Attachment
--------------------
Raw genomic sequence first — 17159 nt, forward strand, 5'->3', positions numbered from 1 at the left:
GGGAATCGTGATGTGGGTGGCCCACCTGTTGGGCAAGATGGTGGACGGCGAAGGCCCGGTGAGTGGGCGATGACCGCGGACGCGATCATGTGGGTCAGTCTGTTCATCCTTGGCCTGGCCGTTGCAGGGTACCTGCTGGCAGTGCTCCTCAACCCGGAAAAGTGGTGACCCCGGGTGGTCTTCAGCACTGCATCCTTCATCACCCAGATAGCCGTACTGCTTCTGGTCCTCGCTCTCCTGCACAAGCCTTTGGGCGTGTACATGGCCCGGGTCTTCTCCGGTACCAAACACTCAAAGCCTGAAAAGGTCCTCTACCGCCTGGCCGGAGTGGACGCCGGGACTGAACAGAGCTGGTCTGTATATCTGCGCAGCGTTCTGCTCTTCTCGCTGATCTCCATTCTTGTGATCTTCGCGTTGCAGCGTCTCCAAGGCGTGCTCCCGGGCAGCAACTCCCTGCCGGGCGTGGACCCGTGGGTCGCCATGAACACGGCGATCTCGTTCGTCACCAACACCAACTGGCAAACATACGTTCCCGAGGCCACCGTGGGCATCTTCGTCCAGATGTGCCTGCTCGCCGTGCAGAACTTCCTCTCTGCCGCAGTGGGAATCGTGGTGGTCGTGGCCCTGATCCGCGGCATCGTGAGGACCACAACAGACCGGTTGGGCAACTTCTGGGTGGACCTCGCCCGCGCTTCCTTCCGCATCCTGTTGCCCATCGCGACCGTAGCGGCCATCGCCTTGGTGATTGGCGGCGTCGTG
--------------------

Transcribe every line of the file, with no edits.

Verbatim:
Raw genomic sequence first — 17159 nt, forward strand, 5'->3', positions numbered from 1 at the left:
GGGAATCGTGATGTGGGTGGCCCACCTGTTGGGCAAGATGGTGGACGGCGAAGGCCCGGTGAGTGGGCGATGACCGCGGACGCGATCATGTGGGTCAGTCTGTTCATCCTTGGCCTGGCCGTTGCAGGGTACCTGCTGGCAGTGCTCCTCAACCCGGAAAAGTGGTGACCCCGGGTGGTCTTCAGCACTGCATCCTTCATCACCCAGATAGCCGTACTGCTTCTGGTCCTCGCTCTCCTGCACAAGCCTTTGGGCGTGTACATGGCCCGGGTCTTCTCCGGTACCAAACACTCAAAGCCTGAAAAGGTCCTCTACCGCCTGGCCGGAGTGGACGCCGGGACTGAACAGAGCTGGTCTGTATATCTGCGCAGCGTTCTGCTCTTCTCGCTGATCTCCATTCTTGTGATCTTCGCGTTGCAGCGTCTCCAAGGCGTGCTCCCGGGCAGCAACTCCCTGCCGGGCGTGGACCCGTGGGTCGCCATGAACACGGCGATCTCGTTCGTCACCAACACCAACTGGCAAACATACGTTCCCGAGGCCACCGTGGGCATCTTCGTCCAGATGTGCCTGCTCGCCGTGCAGAACTTCCTCTCTGCCGCAGTGGGAATCGTGGTGGTCGTGGCCCTGATCCGCGGCATCGTGAGGACCACAACAGACCGGTTGGGCAACTTCTGGGTGGACCTCGCCCGCGCTTCCTTCCGCATCCTGTTGCCCATCGCGACCGTAGCGGCCATCGCCTTGGTGATTGGCGGCGTCGTG